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A picture of the Baltimore City Hall dome, with white text on a blue background on the lower half of the image: Speak out for clean air, clean water, and healthy communities. Baltimore City Council Taxpayer's Night. Thursday, May 25, 6PM, at Baltimore City Hall or on WebEx
Jennifer Kunze


It's budget season in Baltimore - how do you think the City should be spending your money? Speak out at Taxpayer's Night!

WHEN: Thursday, May 25, at 6PM

WHERE: Baltimore City Hall and online

HOW: You have three options:

Let us know you want to testify here, and we'll reach out with support!

WHY: read on...

On Monday this week, the draft city budget for Fiscal Year 2024 was presented to the City Council, and next Thursday, the City Council is holding its annual public hearing on the budget: Taxpayer's Night. This is our opportunity to tell the City Council what priorities deserve more investment, what deserve less, and what should not be funded at all.

Much of our work to protect the environment and public health has to do with investments in infrastructure: where we are sending our trash, recycling, and composting; whether our sewage gets to the treatment plants or ends up in someone's basement; whether we are investing the capital funds to build the new composting and recycling facilities we need. So the details in the budget really, really matter. For example, the budget the Mayor's Office presented to the Council on Monday includes:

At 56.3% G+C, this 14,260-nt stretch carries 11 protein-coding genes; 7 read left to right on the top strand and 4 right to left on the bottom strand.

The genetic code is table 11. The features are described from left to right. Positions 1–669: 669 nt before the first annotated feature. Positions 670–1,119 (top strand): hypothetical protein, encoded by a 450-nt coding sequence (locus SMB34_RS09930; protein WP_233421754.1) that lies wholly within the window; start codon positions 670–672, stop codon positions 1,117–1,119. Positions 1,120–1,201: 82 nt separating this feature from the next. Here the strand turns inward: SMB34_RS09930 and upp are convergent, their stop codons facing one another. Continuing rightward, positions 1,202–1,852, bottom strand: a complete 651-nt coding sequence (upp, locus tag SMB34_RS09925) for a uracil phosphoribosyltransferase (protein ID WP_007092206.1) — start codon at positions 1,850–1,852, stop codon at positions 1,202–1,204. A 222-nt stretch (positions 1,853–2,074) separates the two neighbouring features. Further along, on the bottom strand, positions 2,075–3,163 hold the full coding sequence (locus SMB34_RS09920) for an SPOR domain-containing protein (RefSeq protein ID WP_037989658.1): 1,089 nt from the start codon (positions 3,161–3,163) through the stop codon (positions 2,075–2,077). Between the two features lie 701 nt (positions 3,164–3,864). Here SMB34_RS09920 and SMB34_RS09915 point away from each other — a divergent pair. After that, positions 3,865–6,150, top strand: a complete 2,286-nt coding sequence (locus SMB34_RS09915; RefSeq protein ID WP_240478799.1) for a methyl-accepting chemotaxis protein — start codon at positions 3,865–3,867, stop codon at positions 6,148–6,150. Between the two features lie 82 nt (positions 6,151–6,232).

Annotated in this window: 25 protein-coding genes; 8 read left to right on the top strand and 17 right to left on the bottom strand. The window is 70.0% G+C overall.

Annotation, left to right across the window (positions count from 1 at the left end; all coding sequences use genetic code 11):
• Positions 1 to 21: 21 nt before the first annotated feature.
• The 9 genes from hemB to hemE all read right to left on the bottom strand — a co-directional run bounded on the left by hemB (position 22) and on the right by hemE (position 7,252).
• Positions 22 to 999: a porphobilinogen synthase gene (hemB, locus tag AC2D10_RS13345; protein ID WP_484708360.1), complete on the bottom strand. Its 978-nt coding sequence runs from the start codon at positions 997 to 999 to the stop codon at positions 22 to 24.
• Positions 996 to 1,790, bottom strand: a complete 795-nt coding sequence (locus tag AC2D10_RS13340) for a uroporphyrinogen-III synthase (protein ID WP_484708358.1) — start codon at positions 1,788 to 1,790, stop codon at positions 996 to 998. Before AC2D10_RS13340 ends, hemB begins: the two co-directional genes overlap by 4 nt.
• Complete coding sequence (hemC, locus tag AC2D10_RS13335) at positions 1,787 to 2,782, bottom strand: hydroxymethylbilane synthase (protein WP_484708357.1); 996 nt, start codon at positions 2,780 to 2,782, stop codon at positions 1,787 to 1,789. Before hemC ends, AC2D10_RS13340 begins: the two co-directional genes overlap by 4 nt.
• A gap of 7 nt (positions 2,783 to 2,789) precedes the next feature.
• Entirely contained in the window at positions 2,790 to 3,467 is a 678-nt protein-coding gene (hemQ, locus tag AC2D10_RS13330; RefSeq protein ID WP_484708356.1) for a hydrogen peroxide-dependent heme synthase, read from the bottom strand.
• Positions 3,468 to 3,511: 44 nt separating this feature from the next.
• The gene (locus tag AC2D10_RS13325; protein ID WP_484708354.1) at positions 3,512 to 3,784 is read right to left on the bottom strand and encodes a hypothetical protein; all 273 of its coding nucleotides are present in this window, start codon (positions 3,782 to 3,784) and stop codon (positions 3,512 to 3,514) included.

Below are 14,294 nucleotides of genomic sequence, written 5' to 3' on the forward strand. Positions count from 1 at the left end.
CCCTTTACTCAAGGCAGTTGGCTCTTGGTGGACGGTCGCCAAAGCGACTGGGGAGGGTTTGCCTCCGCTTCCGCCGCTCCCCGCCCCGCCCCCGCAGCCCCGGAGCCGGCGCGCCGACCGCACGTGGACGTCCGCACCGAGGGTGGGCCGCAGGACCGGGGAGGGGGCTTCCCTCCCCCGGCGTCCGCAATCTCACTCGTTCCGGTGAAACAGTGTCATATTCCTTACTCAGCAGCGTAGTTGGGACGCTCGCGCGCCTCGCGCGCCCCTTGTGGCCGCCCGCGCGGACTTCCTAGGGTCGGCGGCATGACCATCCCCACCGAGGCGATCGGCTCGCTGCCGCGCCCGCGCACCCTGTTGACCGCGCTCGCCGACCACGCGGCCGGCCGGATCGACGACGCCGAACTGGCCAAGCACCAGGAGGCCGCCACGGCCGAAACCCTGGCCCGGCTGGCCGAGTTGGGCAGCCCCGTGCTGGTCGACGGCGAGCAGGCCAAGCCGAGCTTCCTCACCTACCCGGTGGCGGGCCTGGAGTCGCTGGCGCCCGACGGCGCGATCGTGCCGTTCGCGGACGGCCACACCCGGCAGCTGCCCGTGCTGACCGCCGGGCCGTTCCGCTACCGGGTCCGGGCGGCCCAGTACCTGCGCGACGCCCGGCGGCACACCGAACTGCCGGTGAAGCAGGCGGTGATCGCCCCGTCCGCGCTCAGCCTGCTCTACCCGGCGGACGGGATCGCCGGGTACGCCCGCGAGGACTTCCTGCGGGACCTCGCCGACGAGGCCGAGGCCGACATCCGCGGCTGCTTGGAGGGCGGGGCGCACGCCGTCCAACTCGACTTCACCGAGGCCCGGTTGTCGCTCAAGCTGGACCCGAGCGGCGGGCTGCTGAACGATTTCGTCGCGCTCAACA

• Capital funds for constructing a new compost facility within the City - hopefully the first of many!
  • Funding for lead service line inventory and replacement
  • Hiring 10 additional Solid Waste crews to stabilize trash and recycling pickup
  • $10 million for the BRESCO trash incinerator, $14 million for the landfill, but only $2 million for recycling
  • Only one-third as much funding for preventative maintenance of the sewer system as it cost in 2022
  • No specific mention of the amount or type of assistance for residents dealing with sewage backups in their homes

We know the City will be continuing to offer some level of assistance to people facing sewage backups, but how much and to whom makes a big difference. At the City Council's latest hearing on the problem of sewer backups last October, we learned that the City's programs for helping people after a sewage backup reach only a tiny fraction of people who experience sewage backing up from the City's sewer system into their house - read more from the Baltimore Brew here. And the problem persists - just last week, we were on the air with WMAR to talk about the problem after yet another resident couldn't get help after a costly backup. Catch the video here! When other people's sewage backs up from the City-owned, City-maintained part of the sewage system into your home, the City should help you out. And the City's budget should reflect that commitment.

Do you want to testify at Taxpayer's Night on 5/25 about Zero Waste, sewage infrastructure, or anything else? Let us know, and we'll be in touch with support!